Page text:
Forgiveness & The Root of Pain

How appropriate to be addressing forgiveness and the sense of peace that is “letting go” today, on Father’s Day. I suppose of all the people I’ve needed to forgive over the years, my father continues to top that list. Adding to that list is now my son’s father and my ex stepfather. There are many emotional and spiritual pains in this world but few more deeply rooted than the pain of an absentee man. As deeply rooted as it is, so as painful is the process of forgiveness. Especially when you have to forgive a person who won’t say sorry.

When I was younger, I made the mistake of thinking forgiveness was the same as an apology. To me, forgiveness was a movie scene where two people sat down, talked it out, both said sorry and both accepted it, and they choose to live happily ever after. In that understanding, I was forgiving my brother’s everyday for drinking the last of the kool-aid without refilling the jug or forgiving my mother for forgetting to sign an important school paper before leaving for work. Ask me, I was an expert at forgiveness. And the other stuff, well it was either ignored and too far gone to worry about. Out of sight, out of mind, out of heart.

But it’s not. Out of heart. It’s just deeper rooted or hidden below the surface. The dark seed has actually buried itself deeper and taken root and because you don’t see it, you assume there’s nothing there. Until the day you try to plant something new. Yup, on that day, you accidentally unearth a very hollow space and suddenly, something starts to grow. What I’m talking about here is the day that un-forgiveness starts to spring up in your life and relationships. It becomes evident in how your interact with people. If you’re like me, you find yourself thinking about who hurt you and comparing the people around you to your past. Even literally, people with that name or physical feature make your cringe a little. You get a sinking feeling in your gut and it’s not necessarily fear but pure unadulterated rage. At that moment you realize that you’re holding onto something that is shaping the courses of your life. And maybe it’s time to grow, heal, and forgive.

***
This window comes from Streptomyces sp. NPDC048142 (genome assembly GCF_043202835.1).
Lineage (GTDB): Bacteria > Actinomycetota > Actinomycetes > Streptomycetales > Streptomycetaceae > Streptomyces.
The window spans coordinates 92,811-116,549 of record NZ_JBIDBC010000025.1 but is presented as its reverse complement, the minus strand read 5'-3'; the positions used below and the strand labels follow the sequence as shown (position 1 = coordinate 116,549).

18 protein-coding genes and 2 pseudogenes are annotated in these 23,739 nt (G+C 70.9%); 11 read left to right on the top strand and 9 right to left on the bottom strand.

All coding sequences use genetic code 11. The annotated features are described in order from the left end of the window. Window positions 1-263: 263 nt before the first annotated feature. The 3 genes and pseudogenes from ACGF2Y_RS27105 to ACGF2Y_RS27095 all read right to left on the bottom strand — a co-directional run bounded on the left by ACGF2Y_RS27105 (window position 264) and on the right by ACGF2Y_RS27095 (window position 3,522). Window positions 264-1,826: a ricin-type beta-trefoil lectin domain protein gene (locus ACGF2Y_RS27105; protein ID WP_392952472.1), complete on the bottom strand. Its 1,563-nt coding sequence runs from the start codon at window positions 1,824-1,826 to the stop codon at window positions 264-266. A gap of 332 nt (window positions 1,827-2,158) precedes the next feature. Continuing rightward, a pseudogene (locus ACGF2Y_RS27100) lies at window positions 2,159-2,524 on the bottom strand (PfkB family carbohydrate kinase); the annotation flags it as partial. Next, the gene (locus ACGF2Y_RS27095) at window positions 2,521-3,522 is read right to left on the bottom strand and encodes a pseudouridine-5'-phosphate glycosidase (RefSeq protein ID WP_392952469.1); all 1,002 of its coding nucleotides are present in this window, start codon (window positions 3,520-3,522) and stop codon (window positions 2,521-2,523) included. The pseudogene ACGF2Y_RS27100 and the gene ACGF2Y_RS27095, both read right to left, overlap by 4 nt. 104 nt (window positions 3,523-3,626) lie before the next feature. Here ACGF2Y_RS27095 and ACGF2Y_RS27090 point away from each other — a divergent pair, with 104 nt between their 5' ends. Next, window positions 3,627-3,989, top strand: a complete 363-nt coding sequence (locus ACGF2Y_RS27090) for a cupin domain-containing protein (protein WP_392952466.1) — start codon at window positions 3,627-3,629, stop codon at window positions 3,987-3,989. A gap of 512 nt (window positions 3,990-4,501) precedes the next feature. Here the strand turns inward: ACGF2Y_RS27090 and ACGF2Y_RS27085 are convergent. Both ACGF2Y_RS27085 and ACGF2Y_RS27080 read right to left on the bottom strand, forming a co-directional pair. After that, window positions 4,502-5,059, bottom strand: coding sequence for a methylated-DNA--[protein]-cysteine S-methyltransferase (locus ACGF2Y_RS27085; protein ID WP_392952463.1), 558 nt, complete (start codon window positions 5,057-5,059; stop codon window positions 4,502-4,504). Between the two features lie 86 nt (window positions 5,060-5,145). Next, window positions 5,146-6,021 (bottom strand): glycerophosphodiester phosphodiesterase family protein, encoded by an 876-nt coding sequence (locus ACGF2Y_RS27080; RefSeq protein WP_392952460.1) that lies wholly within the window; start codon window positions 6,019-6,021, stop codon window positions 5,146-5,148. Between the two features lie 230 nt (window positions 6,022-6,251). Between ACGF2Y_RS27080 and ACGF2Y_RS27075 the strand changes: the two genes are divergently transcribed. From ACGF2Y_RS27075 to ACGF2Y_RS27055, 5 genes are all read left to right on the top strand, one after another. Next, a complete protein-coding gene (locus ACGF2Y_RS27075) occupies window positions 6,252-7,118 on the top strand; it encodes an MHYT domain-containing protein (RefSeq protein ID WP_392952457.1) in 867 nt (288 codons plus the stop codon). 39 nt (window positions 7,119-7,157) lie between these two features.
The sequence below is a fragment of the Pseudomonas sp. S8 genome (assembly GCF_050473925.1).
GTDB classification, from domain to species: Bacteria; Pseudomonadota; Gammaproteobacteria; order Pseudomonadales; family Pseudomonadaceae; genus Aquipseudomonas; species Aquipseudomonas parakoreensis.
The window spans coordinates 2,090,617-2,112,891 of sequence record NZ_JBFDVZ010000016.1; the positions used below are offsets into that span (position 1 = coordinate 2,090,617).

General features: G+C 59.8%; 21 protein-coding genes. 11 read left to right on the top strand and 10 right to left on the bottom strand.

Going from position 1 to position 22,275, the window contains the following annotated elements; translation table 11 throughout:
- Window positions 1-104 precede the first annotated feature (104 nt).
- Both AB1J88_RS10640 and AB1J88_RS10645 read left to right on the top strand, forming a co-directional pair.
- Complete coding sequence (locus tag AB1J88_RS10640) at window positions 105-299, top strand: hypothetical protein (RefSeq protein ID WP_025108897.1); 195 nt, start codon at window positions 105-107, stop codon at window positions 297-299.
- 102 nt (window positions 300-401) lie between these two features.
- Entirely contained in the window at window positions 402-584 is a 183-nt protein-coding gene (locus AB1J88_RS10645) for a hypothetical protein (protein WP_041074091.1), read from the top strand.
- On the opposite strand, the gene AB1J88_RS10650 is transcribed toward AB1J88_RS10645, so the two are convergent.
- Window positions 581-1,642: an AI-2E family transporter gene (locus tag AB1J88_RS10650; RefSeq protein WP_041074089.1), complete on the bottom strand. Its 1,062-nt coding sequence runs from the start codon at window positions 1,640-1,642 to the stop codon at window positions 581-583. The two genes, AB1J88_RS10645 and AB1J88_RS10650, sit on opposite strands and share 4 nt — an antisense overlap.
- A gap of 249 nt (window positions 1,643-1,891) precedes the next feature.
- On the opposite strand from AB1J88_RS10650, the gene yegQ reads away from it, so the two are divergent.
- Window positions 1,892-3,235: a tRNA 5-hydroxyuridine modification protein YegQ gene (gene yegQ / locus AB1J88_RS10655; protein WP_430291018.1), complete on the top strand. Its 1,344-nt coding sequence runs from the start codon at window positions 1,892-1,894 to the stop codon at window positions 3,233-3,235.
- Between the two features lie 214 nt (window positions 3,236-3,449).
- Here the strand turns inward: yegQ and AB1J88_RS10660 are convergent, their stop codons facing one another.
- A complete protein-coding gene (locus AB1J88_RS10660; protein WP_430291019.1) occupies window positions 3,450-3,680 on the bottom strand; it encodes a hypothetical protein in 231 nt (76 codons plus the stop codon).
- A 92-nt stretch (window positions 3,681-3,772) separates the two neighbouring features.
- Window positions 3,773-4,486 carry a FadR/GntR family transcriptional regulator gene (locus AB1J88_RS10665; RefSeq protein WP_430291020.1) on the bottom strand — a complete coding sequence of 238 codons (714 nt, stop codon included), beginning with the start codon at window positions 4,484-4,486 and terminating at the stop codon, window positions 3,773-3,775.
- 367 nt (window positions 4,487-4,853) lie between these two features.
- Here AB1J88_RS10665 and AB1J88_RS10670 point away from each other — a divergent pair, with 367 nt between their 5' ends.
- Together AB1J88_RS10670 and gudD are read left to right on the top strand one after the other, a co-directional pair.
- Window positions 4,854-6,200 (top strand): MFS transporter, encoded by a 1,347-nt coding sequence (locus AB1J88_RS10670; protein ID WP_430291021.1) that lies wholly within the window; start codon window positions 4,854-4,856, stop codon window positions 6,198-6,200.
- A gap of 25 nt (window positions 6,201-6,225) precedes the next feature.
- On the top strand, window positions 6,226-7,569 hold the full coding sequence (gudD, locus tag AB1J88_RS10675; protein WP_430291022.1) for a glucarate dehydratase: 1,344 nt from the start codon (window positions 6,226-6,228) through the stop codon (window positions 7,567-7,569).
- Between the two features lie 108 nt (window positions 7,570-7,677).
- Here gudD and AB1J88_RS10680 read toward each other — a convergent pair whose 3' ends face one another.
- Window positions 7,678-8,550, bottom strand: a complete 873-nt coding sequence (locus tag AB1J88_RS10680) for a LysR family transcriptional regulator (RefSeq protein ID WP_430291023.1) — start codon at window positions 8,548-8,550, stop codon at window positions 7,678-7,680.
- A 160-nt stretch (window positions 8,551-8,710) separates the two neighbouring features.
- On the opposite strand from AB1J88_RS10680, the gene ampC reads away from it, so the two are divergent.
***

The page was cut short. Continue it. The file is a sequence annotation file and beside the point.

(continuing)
Let’s go back a little here because I know that for some of you, the very thought of forgiving just made you sick to your stomach. I can relate. Or maybe you’re thinking, I do feel that way but I have forgiven them. Again, I understand. But a sign of forgiveness is not your ability to simply handle the situation or the person. Just because you’re strong enough to face your demons doesn’t mean you’re ready to live without them. That’s what forgiveness is and that’s what it does. It uproots the bad seed, burns the plant, and fills in the hole. Forgiveness makes room for newness. Rather, a true sign of forgiveness is when that thing no longer dictates how you live and the thought of it all doesn’t interrupt your soul.